The key to launching Orion on deep space exploration missions is NASA’s new “super rocket.” Known as the Space Launch System (SLS), it will be the most powerful rocket in history. The enormous power of the SLS will provide the capability to go farther into our solar system than humans have ever gone before. It will enable launches to other planets in less than half the time of any existing rocket. And, like Orion and the new ground systems at KSC, it is designed to be flexible and evolvable to meet a wide variety of crew and cargo mission requirements.
The SLS is an absolute game-changer for ambitious robotic missions to the outer planets and large unprecedented astronomical observatories. Those missions will build on the discoveries of Curiosity on Mars, the Hubble Space Telescope and its successor, the James Webb Space Telescope, and multiple robotic missions in the years ahead.
Through the development of the SLS and Orion, NASA has learned many lessons on how to streamline the design to make it more affordable than past systems. For the early missions, SLS will use heritage space shuttle hardware for the liquid engines and solid rocket boosters. Also, instead of initially building the “full-up” SLS, NASA has designed it to evolve by planning upgraded upper stages and boosters that future missions will require in the 2020’s and 2030’s. These innovations have allowed SLS to stay on a relatively flat budget throughout its design phase.
Even the way NASA manages its programs has been revamped. The Agency’s management structure for systems engineering and integration has been streamlined to increase communication and enhance decision-making. Strong communication has led to increased precision, and the potential cost avoidance is close to $100 million per year. Evidence of these savings can be seen in the successful completions of Preliminary Design Reviews for Orion, SLS and KSC ground systems.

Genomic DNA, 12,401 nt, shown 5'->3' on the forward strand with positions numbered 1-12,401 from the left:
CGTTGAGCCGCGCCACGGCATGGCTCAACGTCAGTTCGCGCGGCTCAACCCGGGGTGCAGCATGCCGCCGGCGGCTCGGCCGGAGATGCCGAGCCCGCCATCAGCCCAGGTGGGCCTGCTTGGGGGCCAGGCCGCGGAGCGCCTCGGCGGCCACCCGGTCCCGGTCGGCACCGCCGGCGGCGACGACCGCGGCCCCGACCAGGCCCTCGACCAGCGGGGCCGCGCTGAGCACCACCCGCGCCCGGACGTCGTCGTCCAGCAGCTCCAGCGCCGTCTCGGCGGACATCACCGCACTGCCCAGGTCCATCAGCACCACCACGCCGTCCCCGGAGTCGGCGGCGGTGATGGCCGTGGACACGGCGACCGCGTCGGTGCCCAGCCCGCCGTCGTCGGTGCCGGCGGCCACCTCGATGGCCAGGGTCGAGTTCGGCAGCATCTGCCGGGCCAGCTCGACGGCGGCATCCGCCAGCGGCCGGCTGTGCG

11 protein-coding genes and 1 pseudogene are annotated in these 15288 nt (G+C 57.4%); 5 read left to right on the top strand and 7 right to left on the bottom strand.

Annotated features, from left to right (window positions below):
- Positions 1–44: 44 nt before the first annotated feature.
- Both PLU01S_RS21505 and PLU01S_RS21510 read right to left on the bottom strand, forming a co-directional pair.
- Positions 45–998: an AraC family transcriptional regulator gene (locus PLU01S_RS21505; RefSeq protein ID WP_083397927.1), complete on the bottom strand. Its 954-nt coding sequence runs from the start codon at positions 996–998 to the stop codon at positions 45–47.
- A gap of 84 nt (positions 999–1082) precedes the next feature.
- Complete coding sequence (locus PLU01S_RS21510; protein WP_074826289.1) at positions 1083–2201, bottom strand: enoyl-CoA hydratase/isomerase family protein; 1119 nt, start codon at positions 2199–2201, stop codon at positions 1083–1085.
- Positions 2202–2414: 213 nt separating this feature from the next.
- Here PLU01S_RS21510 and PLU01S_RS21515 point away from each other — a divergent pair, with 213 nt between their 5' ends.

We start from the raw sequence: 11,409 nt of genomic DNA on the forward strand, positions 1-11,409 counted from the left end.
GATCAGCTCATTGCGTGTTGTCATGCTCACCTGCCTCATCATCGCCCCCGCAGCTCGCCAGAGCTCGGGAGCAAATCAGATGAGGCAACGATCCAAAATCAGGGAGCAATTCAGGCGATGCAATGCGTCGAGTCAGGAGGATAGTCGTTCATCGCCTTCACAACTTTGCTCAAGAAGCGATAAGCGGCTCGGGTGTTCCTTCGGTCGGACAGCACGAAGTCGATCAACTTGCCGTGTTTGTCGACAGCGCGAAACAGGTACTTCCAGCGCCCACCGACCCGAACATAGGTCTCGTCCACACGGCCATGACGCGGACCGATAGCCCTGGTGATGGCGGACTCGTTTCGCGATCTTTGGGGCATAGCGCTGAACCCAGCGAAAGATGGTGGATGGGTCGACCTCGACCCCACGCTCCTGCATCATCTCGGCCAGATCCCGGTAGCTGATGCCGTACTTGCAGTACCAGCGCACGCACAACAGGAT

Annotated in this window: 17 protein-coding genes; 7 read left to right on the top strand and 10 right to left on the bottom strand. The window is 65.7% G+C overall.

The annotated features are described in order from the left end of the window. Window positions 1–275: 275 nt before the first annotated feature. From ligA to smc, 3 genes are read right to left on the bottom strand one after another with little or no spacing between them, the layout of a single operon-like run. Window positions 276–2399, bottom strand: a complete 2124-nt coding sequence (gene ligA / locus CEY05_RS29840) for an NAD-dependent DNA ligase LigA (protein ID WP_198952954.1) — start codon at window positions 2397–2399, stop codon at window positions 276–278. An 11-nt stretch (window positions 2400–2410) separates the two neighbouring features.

As a nation, the U.S. has not sent crews beyond low Earth orbit since the last Apollo crew walked on the Moon in 1972. With Orion and SLS, America will have the fundamental capabilities to support missions taking the next steps into deep space, and with innovation and flexibility at the foundation of these programs, NASA is building a “Highway” for deep space exploration that will be sustainable for decades to come.
On May 28, NASA demonstrated that it can land an unmanned spacecraft on a rugged planetary surface in the pitch dark.
The free-flight test was the first of its kind for NASA’s Autonomous Landing Hazard Avoidance Technology, or ALHAT.
The first night free-flight test of NASA’s Morpheus prototype lander was conducted at the Shuttle Landing Facility at NASA’s Kennedy Space Center in Florida.
Morpheus an unmanned spacecraft capable of carrying 1,100 pounds (499 kg) of cargo powered its way up to more than 800 feet (244 m) into the dark Florida sky at NASA’s Kennedy Space Center using solely ALHAT’s Hazard Detection System for guidance.
The Hazard Detection System, assisted by three light detection and ranging (lidar) sensors, located obstacles such as rocks and craters and safely landed on the lunar-like hazard field a quarter mile away from the NASA Center. Lidar which stands for Light Detection and Ranging is a remote sensing method that uses light in the form of pulsed laser to measure ranges (variable distances) to the Earth.
“The team has been striving for almost eight years to reach this point of testing the ALHAT system in a relevant space-flight-like environment on Morpheus,” said Eric Roback, ALHAT flash lidar lead engineer at NASA’s Langley Research Center in Hampton, Virginia.
During testing, the Hazard Detection System pointed its sensor at the hazard field and made a mosaic of flash lidar three dimensional range images encompassing the hazard field.
Morpheus powered its way up to more than 800 feet into the Florida night sky at NASA’s Kennedy Space Center using solely ALHAT’s Hazard Detection System for guidance.
“The flash lidar performed very well, and we could clearly identify rocks as small as one foot (0.3 m) in size from the largest range that Morpheus could give us, which was approximately a quarter mile,” (402 m) Roback said. “With this sensor we could even find the safest landing site in a pitch black crater.”